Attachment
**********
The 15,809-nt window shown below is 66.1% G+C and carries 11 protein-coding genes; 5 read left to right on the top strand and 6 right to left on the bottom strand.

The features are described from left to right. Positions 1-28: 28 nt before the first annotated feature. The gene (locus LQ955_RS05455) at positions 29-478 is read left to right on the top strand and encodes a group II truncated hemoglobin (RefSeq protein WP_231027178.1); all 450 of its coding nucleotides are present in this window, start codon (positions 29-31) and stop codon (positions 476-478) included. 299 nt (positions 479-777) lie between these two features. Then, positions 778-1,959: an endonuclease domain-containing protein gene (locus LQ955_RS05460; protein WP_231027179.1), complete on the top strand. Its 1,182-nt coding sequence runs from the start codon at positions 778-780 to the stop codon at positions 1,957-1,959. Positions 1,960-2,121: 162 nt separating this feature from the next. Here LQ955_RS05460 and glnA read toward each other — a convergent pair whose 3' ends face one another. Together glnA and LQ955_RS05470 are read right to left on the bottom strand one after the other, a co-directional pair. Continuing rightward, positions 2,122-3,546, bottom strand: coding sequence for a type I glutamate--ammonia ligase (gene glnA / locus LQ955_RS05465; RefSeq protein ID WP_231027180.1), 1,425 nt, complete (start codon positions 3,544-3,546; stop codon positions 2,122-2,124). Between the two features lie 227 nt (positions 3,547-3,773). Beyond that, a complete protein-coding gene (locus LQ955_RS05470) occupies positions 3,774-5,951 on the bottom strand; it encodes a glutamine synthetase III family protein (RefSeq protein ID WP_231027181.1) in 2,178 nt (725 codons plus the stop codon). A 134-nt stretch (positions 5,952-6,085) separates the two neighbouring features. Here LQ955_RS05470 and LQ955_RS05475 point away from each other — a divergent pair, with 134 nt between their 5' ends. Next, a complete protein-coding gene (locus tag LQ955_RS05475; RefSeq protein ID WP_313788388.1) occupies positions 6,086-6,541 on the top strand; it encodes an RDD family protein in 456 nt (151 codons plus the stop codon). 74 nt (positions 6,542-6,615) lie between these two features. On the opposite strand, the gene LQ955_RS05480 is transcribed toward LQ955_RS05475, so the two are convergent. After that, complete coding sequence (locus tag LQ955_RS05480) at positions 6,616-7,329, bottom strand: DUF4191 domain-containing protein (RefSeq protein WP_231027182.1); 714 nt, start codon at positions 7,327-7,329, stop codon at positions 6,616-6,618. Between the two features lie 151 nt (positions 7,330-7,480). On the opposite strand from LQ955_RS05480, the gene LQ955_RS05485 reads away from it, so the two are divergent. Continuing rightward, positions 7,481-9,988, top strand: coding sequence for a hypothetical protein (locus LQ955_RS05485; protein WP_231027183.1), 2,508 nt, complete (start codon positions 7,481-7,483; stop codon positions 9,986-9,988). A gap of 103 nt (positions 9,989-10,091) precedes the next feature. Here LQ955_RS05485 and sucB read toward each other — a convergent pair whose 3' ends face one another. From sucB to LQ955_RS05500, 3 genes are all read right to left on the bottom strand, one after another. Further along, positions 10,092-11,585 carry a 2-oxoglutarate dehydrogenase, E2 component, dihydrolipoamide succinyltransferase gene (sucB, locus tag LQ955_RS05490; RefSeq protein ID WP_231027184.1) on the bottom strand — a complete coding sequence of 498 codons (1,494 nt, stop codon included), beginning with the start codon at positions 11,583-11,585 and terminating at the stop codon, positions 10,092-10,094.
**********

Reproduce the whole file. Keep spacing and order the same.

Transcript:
The 15,809-nt window shown below is 66.1% G+C and carries 11 protein-coding genes; 5 read left to right on the top strand and 6 right to left on the bottom strand.

The features are described from left to right. Positions 1-28: 28 nt before the first annotated feature. The gene (locus LQ955_RS05455) at positions 29-478 is read left to right on the top strand and encodes a group II truncated hemoglobin (RefSeq protein WP_231027178.1); all 450 of its coding nucleotides are present in this window, start codon (positions 29-31) and stop codon (positions 476-478) included. 299 nt (positions 479-777) lie between these two features. Then, positions 778-1,959: an endonuclease domain-containing protein gene (locus LQ955_RS05460; protein WP_231027179.1), complete on the top strand. Its 1,182-nt coding sequence runs from the start codon at positions 778-780 to the stop codon at positions 1,957-1,959. Positions 1,960-2,121: 162 nt separating this feature from the next. Here LQ955_RS05460 and glnA read toward each other — a convergent pair whose 3' ends face one another. Together glnA and LQ955_RS05470 are read right to left on the bottom strand one after the other, a co-directional pair. Continuing rightward, positions 2,122-3,546, bottom strand: coding sequence for a type I glutamate--ammonia ligase (gene glnA / locus LQ955_RS05465; RefSeq protein ID WP_231027180.1), 1,425 nt, complete (start codon positions 3,544-3,546; stop codon positions 2,122-2,124). Between the two features lie 227 nt (positions 3,547-3,773). Beyond that, a complete protein-coding gene (locus LQ955_RS05470) occupies positions 3,774-5,951 on the bottom strand; it encodes a glutamine synthetase III family protein (RefSeq protein ID WP_231027181.1) in 2,178 nt (725 codons plus the stop codon). A 134-nt stretch (positions 5,952-6,085) separates the two neighbouring features. Here LQ955_RS05470 and LQ955_RS05475 point away from each other — a divergent pair, with 134 nt between their 5' ends. Next, a complete protein-coding gene (locus tag LQ955_RS05475; RefSeq protein ID WP_313788388.1) occupies positions 6,086-6,541 on the top strand; it encodes an RDD family protein in 456 nt (151 codons plus the stop codon). 74 nt (positions 6,542-6,615) lie between these two features. On the opposite strand, the gene LQ955_RS05480 is transcribed toward LQ955_RS05475, so the two are convergent. After that, complete coding sequence (locus tag LQ955_RS05480) at positions 6,616-7,329, bottom strand: DUF4191 domain-containing protein (RefSeq protein WP_231027182.1); 714 nt, start codon at positions 7,327-7,329, stop codon at positions 6,616-6,618. Between the two features lie 151 nt (positions 7,330-7,480). On the opposite strand from LQ955_RS05480, the gene LQ955_RS05485 reads away from it, so the two are divergent. Continuing rightward, positions 7,481-9,988, top strand: coding sequence for a hypothetical protein (locus LQ955_RS05485; protein WP_231027183.1), 2,508 nt, complete (start codon positions 7,481-7,483; stop codon positions 9,986-9,988). A gap of 103 nt (positions 9,989-10,091) precedes the next feature. Here LQ955_RS05485 and sucB read toward each other — a convergent pair whose 3' ends face one another. From sucB to LQ955_RS05500, 3 genes are all read right to left on the bottom strand, one after another. Further along, positions 10,092-11,585 carry a 2-oxoglutarate dehydrogenase, E2 component, dihydrolipoamide succinyltransferase gene (sucB, locus tag LQ955_RS05490; RefSeq protein ID WP_231027184.1) on the bottom strand — a complete coding sequence of 498 codons (1,494 nt, stop codon included), beginning with the start codon at positions 11,583-11,585 and terminating at the stop codon, positions 10,092-10,094.